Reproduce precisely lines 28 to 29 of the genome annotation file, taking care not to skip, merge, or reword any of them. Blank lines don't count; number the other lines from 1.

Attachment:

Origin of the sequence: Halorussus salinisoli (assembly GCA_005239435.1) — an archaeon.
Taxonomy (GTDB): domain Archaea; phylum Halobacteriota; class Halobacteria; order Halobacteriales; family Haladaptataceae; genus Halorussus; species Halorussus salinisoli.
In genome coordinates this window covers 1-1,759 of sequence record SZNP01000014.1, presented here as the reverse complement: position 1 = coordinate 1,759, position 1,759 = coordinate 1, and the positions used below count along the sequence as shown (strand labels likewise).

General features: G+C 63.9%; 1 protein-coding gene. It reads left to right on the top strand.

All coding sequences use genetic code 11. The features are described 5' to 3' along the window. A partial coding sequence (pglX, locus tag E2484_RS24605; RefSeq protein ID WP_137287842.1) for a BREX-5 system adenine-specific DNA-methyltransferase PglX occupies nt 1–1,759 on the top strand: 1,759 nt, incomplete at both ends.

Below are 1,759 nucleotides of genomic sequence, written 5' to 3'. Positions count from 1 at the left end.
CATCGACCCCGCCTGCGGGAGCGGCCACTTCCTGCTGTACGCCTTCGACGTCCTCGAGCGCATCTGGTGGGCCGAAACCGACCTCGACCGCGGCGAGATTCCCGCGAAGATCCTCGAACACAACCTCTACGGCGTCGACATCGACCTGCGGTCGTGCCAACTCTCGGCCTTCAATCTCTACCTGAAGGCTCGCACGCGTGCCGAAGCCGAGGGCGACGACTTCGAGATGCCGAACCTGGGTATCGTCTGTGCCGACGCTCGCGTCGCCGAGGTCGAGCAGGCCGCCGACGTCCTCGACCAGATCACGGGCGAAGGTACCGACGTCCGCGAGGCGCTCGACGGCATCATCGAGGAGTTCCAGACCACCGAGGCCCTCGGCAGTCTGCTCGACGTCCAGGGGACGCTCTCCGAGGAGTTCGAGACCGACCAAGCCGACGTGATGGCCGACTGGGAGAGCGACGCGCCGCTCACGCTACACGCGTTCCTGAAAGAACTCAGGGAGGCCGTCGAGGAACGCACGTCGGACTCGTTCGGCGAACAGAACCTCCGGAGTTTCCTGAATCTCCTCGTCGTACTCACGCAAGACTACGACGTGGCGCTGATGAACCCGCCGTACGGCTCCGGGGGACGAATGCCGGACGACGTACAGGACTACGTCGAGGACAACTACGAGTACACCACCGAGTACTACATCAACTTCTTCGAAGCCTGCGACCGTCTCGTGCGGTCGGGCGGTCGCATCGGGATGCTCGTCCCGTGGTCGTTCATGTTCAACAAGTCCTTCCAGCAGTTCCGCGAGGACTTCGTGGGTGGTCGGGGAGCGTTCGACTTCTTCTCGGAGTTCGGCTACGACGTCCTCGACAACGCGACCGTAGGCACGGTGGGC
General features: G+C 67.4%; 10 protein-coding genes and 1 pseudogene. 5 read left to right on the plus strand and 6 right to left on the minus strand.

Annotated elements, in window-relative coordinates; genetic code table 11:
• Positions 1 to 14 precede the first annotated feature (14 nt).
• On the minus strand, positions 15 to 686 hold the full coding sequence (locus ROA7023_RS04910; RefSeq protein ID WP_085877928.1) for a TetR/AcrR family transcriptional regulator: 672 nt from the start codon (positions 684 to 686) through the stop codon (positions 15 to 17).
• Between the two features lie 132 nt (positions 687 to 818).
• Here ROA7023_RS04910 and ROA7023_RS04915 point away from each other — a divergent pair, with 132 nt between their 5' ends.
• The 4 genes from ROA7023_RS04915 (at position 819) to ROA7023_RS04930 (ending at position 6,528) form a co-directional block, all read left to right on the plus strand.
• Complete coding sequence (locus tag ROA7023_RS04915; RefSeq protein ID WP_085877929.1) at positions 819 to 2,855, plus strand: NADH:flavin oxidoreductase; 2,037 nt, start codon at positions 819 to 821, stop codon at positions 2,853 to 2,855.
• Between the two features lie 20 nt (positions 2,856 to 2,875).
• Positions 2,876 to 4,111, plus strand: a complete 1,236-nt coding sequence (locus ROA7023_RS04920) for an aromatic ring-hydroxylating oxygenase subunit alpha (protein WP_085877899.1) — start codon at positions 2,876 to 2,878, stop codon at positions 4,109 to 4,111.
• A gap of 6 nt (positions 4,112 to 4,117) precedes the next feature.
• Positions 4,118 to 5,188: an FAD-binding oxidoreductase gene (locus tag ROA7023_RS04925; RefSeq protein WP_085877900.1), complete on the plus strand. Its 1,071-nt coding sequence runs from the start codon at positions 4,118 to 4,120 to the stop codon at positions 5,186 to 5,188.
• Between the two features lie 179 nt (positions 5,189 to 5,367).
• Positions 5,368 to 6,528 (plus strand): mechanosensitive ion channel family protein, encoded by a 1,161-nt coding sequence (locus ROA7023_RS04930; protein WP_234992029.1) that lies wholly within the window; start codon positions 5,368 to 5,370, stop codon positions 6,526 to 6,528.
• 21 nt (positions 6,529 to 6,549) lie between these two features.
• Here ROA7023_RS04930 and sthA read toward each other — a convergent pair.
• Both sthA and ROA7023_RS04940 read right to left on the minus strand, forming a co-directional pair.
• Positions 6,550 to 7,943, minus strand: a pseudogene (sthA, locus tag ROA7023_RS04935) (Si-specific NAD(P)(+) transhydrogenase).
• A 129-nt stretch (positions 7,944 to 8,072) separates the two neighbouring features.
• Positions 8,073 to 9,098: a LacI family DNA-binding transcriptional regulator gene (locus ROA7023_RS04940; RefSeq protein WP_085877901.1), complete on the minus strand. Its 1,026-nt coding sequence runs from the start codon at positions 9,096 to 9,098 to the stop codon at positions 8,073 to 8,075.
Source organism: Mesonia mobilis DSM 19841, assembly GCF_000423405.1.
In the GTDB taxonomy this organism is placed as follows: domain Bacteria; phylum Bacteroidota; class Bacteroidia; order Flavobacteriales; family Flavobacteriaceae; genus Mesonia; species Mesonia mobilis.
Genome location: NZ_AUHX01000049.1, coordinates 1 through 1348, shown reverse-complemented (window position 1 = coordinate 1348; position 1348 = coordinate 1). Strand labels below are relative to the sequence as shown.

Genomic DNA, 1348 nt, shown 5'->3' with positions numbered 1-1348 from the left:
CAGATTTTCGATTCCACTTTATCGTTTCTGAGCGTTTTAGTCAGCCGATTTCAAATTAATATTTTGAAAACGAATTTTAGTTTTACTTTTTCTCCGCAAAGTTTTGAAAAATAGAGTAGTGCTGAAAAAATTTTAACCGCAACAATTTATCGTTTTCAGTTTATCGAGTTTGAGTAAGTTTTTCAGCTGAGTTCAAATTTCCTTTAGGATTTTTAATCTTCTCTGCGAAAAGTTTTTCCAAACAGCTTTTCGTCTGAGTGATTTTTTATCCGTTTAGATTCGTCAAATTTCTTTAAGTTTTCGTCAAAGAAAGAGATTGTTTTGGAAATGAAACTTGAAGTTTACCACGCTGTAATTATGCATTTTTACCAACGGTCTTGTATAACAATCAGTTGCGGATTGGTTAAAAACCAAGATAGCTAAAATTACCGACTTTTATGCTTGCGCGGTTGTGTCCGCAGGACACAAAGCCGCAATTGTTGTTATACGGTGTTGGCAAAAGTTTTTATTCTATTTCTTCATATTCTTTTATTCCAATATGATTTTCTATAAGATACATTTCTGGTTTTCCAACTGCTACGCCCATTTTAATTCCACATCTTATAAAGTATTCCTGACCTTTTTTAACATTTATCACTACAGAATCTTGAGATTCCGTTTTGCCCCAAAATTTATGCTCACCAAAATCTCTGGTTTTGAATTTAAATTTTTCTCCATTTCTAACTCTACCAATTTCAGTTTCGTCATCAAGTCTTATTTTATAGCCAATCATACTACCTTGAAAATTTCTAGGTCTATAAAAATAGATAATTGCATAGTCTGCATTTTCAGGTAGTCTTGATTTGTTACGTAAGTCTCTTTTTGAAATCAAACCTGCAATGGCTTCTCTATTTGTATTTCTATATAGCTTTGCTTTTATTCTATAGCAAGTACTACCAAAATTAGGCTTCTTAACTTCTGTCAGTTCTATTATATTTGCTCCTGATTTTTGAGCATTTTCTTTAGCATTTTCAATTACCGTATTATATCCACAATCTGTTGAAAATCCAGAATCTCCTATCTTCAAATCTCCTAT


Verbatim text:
Source organism: Mesonia mobilis DSM 19841, assembly GCF_000423405.1.
In the GTDB taxonomy this organism is placed as follows: domain Bacteria; phylum Bacteroidota; class Bacteroidia; order Flavobacteriales; family Flavobacteriaceae; genus Mesonia; species Mesonia mobilis.